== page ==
Sant Jordi is Barcelona’s Valentine’s Day. Seven million Catalans went out and partied all day and all night. In the streets, on the brick and cobblestone, in lovers’ and loved ones’ arms. A 24 hour reading of Don Quixote (my kind of celebration!) persevered through the romantic playfulness. The mood was reported to be wonderful, and the participants were able to attend the events safely.
Barcelona’s celebration surrounding the day of Sant Jordi is marked by books, roses, readings, and people gathering in the street to discuss romance, literature and life. Books were incorporated into the celebration in 1923, when the lovers’ fest emerged then as International Book Day, in an effort to honor the lives and mark the year 1616 when the deaths of both Cervantes and Shakespeare occured on the same day. Happy International Book Day, by the way.
St. George is the patron saint of Catalonia, and a Roman martyr, who was a solider and martyrized for his Christian beliefs in the 4th century. He is on every façade of nearly every building in Barcelona. He was also a slayer of dragons. He fought in order to save a princess, south of Barcelona, and from the dragon’s blood sprouted a rosebush, hence the roses at the festivities. There are hundreds of peddlers displaying 45 different kinds of roses to display 45 different kinds of love, from filial to passion.
Music is of course a large part of the festival, the Sardana dance is performed in Placa Sant Jaume while choral groups and jazz bands echo within and throughout the gothic walls of the beautiful city, two miles from the Mediterranean. By midnight, the Rambla, once a watercourse, is washed in flowers, and ribbons spell “Sant Jordi, Diada de la Rosa (Day of the Rose) T’Estimo (I Love You).” We are happy to hear from our friends in Barcelona that the event was a wonderful occasion and he pointed out this 2002 article on the celebration where George Semler writes,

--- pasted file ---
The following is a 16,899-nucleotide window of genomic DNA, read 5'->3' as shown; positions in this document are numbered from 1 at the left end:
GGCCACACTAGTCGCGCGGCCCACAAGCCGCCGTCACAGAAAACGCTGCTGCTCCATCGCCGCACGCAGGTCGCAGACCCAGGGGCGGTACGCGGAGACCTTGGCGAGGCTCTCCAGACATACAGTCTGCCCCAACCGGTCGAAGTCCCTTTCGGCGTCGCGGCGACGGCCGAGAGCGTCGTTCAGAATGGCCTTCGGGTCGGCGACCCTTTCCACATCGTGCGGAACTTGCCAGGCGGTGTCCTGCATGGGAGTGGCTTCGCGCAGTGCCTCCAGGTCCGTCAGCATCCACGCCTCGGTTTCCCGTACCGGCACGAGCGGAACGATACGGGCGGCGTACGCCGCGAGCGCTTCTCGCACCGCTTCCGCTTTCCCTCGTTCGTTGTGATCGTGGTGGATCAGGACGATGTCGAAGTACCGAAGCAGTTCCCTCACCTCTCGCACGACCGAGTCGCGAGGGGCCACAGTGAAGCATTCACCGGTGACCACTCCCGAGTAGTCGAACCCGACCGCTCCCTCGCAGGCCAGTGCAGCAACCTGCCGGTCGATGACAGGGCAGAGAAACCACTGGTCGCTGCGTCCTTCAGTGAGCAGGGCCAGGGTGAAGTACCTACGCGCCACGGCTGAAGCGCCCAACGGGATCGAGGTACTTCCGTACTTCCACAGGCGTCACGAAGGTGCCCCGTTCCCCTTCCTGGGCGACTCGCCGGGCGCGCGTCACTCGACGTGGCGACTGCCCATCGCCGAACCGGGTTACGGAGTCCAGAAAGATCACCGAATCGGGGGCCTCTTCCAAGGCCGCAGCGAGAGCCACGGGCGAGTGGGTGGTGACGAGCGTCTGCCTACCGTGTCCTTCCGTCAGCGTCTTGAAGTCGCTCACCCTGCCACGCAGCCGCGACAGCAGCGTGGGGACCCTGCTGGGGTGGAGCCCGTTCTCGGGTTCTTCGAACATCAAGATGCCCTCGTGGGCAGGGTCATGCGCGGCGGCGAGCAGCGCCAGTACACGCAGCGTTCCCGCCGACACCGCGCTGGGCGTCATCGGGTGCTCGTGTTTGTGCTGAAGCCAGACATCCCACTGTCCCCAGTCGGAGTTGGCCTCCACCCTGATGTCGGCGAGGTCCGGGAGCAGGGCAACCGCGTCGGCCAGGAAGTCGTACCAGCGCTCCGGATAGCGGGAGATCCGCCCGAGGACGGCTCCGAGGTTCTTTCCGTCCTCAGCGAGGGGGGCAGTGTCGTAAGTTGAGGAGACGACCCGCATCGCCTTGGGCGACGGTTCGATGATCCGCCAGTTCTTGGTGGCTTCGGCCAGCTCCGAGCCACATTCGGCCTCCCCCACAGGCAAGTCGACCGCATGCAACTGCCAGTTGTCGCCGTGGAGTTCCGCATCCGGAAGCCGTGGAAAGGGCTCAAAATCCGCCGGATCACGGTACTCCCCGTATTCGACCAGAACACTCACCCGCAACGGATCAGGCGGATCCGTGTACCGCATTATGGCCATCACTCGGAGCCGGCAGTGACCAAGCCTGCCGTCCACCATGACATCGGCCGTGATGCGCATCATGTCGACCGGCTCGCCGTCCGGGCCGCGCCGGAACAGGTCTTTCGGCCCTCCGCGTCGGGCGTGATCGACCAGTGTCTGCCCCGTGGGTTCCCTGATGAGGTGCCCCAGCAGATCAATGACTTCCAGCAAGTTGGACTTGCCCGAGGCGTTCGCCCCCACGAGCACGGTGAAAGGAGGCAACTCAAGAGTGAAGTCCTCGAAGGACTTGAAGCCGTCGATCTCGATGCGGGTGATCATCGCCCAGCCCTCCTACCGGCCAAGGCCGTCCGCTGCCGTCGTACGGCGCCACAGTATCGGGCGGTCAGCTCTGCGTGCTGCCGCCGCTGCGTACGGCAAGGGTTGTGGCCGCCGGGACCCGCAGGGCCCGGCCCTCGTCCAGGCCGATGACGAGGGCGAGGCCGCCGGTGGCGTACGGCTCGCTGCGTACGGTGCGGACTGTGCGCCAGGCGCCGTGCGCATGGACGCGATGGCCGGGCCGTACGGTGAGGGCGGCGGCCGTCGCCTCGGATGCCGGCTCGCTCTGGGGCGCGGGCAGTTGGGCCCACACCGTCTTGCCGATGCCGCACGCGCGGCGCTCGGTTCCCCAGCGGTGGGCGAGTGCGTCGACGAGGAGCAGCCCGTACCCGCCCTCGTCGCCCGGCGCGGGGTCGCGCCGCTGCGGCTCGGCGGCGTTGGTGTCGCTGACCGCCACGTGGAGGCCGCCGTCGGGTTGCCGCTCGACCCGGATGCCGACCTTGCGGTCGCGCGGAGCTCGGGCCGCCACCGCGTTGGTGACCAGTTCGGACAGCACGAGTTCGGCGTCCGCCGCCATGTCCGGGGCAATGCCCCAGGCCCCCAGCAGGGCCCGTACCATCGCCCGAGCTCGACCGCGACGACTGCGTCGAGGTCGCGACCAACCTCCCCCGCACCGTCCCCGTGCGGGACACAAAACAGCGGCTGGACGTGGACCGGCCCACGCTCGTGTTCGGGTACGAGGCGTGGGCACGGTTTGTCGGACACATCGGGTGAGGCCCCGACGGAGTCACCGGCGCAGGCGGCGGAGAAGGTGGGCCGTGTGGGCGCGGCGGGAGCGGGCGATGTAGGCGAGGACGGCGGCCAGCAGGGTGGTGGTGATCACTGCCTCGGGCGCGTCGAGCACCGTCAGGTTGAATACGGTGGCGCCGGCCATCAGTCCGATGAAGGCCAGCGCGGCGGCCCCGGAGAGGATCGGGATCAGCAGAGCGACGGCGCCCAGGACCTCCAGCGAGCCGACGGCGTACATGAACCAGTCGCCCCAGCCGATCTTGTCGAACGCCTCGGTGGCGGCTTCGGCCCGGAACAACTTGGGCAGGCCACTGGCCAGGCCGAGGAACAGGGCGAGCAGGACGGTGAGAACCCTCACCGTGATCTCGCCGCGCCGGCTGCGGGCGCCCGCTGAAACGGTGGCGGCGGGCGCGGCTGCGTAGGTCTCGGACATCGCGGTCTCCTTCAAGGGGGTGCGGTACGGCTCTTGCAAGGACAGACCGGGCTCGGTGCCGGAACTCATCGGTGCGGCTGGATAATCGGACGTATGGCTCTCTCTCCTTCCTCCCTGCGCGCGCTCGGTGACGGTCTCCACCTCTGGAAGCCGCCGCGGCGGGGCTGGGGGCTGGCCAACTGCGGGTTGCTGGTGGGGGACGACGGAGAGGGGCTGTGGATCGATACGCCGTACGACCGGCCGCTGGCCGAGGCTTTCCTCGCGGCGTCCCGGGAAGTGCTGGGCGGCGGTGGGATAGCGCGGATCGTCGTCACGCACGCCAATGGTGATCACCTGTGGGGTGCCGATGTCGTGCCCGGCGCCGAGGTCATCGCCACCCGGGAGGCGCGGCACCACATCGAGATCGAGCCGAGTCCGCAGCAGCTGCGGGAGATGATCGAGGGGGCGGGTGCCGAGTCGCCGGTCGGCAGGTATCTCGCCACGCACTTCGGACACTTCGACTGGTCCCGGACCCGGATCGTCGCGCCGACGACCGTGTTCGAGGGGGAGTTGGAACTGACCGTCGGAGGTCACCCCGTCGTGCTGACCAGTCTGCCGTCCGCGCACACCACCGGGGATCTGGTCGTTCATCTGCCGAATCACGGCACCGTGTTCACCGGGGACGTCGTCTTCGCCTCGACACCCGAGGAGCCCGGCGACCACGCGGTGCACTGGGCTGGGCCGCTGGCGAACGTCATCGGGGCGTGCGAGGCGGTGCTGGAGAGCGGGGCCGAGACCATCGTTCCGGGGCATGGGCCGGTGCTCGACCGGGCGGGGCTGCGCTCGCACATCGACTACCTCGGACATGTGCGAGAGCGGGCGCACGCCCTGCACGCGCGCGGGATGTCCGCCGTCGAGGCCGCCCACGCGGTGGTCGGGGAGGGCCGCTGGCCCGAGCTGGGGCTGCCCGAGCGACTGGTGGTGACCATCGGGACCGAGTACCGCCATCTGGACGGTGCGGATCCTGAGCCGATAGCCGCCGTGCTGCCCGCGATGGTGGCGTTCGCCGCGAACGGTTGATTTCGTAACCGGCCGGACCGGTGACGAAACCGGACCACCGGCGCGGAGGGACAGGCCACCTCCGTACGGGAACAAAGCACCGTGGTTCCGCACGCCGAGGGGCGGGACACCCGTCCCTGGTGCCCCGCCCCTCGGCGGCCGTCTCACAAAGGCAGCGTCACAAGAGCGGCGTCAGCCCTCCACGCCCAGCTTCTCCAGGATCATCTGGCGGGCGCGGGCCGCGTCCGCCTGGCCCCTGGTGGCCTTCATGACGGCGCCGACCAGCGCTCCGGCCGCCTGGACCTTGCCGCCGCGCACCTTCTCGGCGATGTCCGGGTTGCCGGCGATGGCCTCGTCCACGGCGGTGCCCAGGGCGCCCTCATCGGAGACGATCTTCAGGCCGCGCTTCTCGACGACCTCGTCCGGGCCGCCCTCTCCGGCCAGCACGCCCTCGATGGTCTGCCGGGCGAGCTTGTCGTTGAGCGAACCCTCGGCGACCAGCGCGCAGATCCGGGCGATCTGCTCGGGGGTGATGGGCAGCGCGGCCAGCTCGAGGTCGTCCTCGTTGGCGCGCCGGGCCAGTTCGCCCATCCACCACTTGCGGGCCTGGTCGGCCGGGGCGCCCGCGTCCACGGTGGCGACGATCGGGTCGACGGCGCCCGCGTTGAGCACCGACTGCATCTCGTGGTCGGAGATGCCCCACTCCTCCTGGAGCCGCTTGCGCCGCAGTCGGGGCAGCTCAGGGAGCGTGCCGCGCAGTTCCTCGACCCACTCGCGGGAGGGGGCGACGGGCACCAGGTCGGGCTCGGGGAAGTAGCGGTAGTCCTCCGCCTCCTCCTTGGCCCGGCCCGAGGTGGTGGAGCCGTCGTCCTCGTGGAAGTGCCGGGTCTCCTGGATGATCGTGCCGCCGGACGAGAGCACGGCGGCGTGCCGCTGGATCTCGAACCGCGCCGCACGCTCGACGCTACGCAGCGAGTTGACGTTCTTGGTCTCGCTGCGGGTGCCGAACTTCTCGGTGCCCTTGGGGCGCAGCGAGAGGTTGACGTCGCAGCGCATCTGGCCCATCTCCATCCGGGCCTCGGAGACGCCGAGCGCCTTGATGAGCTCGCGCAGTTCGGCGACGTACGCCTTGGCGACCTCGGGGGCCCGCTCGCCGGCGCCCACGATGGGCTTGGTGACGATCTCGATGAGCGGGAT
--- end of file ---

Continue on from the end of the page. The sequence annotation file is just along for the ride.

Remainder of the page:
“More than 4 million roses and half a million books are sold in Catalonia on Sant Jordi’s Day, men giving their inamoratas roses and the ladies giving books in return.”
Can you imagine what the world would be like if for every rose given a book was given in return?
According to “Freakando Matinee,” a local Barcelonian radio talk show, Catalans came out in droves to spend 20 million euros on books, and 6 million euros on roses, which beat out last year’s statistics by 2.5 million euros. A wonderful bunch of numbers to see spent on literature and loving gestures, in a world and time with our current landscape.
The festival of St. George is actually celebrated by many countries across the globe. In Palestine it’s known as the Feast of St. George, and people meet at the Temple of St. George in al-Khader, near Bethlehem. It’s National Day in England. Serbia and Bulgaria, however, will celebrate the day on May 6 with many marking the it in Eastern Orthodox festivities. (The Julian calendar versus the Gregorian calendar make up for the difference in celebration days), but with the exception of the note in Bram Stoker’s Dracula, when the author refers to the day on May 5, and says terrible things will occur, it’s generally thought to be a global celebration. Aptly dramatic and as interesting as the festival in Barcelona itself, marked by millions of roses metaphorically standing for slain dragon blood. Blood slain in the name of a saint saving a princess, lovers grasping each other’s arms, and families taking time to appreciate one another. Next year, plan to do it in person, and report back.